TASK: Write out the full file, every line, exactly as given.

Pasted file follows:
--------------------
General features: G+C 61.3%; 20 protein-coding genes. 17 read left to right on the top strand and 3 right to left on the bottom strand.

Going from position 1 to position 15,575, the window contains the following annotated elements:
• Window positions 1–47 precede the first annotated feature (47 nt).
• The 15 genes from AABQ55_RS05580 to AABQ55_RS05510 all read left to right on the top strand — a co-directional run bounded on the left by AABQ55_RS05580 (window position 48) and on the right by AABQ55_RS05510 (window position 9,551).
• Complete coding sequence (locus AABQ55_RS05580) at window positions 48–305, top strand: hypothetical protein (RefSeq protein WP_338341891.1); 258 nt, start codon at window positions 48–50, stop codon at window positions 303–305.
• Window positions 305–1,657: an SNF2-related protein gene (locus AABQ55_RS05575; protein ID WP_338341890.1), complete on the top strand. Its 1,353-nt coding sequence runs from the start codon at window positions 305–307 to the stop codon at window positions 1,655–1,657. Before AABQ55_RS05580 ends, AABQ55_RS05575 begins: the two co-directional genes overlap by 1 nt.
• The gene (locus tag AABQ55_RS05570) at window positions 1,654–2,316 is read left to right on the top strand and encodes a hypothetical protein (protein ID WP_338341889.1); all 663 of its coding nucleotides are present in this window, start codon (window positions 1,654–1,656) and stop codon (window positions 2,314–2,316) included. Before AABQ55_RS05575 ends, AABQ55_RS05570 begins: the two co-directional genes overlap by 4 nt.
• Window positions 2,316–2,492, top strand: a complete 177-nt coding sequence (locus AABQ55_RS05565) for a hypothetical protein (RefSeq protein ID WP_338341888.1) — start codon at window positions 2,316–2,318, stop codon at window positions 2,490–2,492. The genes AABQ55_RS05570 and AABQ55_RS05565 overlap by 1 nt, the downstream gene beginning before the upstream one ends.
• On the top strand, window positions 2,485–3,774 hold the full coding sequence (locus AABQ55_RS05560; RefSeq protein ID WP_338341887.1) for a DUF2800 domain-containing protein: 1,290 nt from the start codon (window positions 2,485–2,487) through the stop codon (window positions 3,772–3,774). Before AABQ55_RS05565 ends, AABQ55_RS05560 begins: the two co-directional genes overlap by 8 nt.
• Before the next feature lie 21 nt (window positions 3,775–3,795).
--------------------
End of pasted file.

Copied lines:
General features: G+C 61.3%; 20 protein-coding genes. 17 read left to right on the top strand and 3 right to left on the bottom strand.

Going from position 1 to position 15,575, the window contains the following annotated elements:
• Window positions 1–47 precede the first annotated feature (47 nt).
• The 15 genes from AABQ55_RS05580 to AABQ55_RS05510 all read left to right on the top strand — a co-directional run bounded on the left by AABQ55_RS05580 (window position 48) and on the right by AABQ55_RS05510 (window position 9,551).
• Complete coding sequence (locus AABQ55_RS05580) at window positions 48–305, top strand: hypothetical protein (RefSeq protein WP_338341891.1); 258 nt, start codon at window positions 48–50, stop codon at window positions 303–305.
• Window positions 305–1,657: an SNF2-related protein gene (locus AABQ55_RS05575; protein ID WP_338341890.1), complete on the top strand. Its 1,353-nt coding sequence runs from the start codon at window positions 305–307 to the stop codon at window positions 1,655–1,657. Before AABQ55_RS05580 ends, AABQ55_RS05575 begins: the two co-directional genes overlap by 1 nt.
• The gene (locus tag AABQ55_RS05570) at window positions 1,654–2,316 is read left to right on the top strand and encodes a hypothetical protein (protein ID WP_338341889.1); all 663 of its coding nucleotides are present in this window, start codon (window positions 1,654–1,656) and stop codon (window positions 2,314–2,316) included. Before AABQ55_RS05575 ends, AABQ55_RS05570 begins: the two co-directional genes overlap by 4 nt.
• Window positions 2,316–2,492, top strand: a complete 177-nt coding sequence (locus AABQ55_RS05565) for a hypothetical protein (RefSeq protein ID WP_338341888.1) — start codon at window positions 2,316–2,318, stop codon at window positions 2,490–2,492. The genes AABQ55_RS05570 and AABQ55_RS05565 overlap by 1 nt, the downstream gene beginning before the upstream one ends.
• On the top strand, window positions 2,485–3,774 hold the full coding sequence (locus AABQ55_RS05560; RefSeq protein ID WP_338341887.1) for a DUF2800 domain-containing protein: 1,290 nt from the start codon (window positions 2,485–2,487) through the stop codon (window positions 3,772–3,774). Before AABQ55_RS05565 ends, AABQ55_RS05560 begins: the two co-directional genes overlap by 8 nt.
• Before the next feature lie 21 nt (window positions 3,775–3,795).